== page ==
Heating Rod - Need Help with Design

Discussion in 'The Projects Forum' started by LED Man, Jan 15, 2008.

  1. LED Man

    Thread Starter Active Member

    Jan 15, 2008
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    Hey everyone,

    I'd like to design something that looks like a soldering iron where you are able to plug in the unit and get the tip of a metal rod to heat up to around 400 degrees.

    My main objectives are:

    1) Easily portable and non-cumbersom
    2) Get the tip of whatever I'm using (the tip of a soldering iron for example) to 400 degrees, would be nice to have a temperature readout or a known position on the pot where 400 can be obtained.

    Not really sure where to start, maybe take a part an existing soldering iron? Any help appreciated, thanks.
     
  2. Ron H

    AAC Fanatic!

    Apr 14, 2005
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    Google "digital soldering station".
     
  3. SgtWookie

    Expert

    Jul 17, 2007
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    One of the problems you'll be facing is getting it hot enough while keeping it insulated, yet providing good thermal conductivity.

    You could use a length of nichrome wire wrapped around an insulated tube, and power it using a low-voltage transformer that's isolated from the mains. You could control the temperature using a bimetal switch, or perhaps a thermocouple driving a comparator circuit and SCR to turn the power to the tip on and off, controlling the temperature.
     
  4. LED Man

    Thread Starter Active Member

    Jan 15, 2008
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    Ideally I'd like to have a pen sized device and have the tip of the pen heat up to 400 degrees. How much current do you think that would require? If I ran it off batteries, would that even be feasible? Last thing, how long do you think it would take to heat up to 400 if it were pen sized off watch batteries probably.
     
  5. beenthere

    Retired Moderator

    Apr 20, 2004
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    A lot depends on the use for this device. You could probably use watch batteries to heat a small flashlight bulb filament to 400 deg, but that's about all. Very fine nichrome wire, around 36 ga might heat up, too, but only for a few minutes at best. In both cases, the cool wire will not be very resistive. Your batteries will have to supply at least tens of milliamps of current to heat the wire/filament, and be able to have enough voltage to keep sufficient current through the element to maintain the temperature.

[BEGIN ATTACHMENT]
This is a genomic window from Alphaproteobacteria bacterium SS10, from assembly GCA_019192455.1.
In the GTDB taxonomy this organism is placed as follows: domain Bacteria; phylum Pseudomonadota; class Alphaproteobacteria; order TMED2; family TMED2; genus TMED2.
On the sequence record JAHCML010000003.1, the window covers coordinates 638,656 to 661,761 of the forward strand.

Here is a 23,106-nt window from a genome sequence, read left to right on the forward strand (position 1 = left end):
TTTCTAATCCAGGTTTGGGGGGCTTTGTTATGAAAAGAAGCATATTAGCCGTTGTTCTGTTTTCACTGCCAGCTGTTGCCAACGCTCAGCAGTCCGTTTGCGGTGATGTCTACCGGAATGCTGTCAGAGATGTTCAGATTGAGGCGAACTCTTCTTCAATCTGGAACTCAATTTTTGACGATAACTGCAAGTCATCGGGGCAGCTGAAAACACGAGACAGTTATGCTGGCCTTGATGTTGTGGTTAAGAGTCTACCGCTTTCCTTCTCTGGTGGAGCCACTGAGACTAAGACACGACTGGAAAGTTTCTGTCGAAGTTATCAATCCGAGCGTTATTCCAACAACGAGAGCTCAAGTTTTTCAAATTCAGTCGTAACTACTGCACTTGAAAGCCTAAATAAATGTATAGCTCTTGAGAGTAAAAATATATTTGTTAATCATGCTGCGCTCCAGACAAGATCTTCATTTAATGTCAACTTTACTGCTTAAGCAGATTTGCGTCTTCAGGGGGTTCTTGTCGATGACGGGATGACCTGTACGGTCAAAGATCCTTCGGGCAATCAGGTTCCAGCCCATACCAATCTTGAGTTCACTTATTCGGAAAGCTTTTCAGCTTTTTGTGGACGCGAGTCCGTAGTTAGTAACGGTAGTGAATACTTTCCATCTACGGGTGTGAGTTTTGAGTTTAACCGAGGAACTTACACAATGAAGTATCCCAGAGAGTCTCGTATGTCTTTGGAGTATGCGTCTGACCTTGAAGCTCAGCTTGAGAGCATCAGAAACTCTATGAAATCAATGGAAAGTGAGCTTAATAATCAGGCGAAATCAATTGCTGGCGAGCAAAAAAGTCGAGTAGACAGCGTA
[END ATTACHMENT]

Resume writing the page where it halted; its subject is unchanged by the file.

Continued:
If you don't mind an external battery pack and larger batteries, it might be possible - it all depends on the application.
     
  6. SgtWookie

    Expert

    Jul 17, 2007
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    You might be thinking of the "Cold Heat" soldering tool.
    http://www.thinkgeek.com/interests/giftsunder20/69d3/

    I bought something similar many years ago, but I wasn't very satisfied with it. I have not used this particular tool, so I have no idea how well it does or doesn't work.
     
  7. Ron H

    AAC Fanatic!

    Apr 14, 2005
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    I once had a doctor use a battery-powered cauterizer to "melt" through my thumbnail in an attempt to relieve pressure from blood built up behind it. It got red hot, but the tip was not a rod, and I doubt the battery lasted very long. They are one-time use, throwaway devices, so battery life isn't an issue. Cost either, for that matter, since insurance pays for most of them.:rolleyes:
    I don't know how you would control temperature, unless you measured resistance.
    Gas-powered soldering irons are compact, but again, you somehow have to measure and control temperature.
     
  8. thingmaker3

    Retired Moderator

    May 16, 2005
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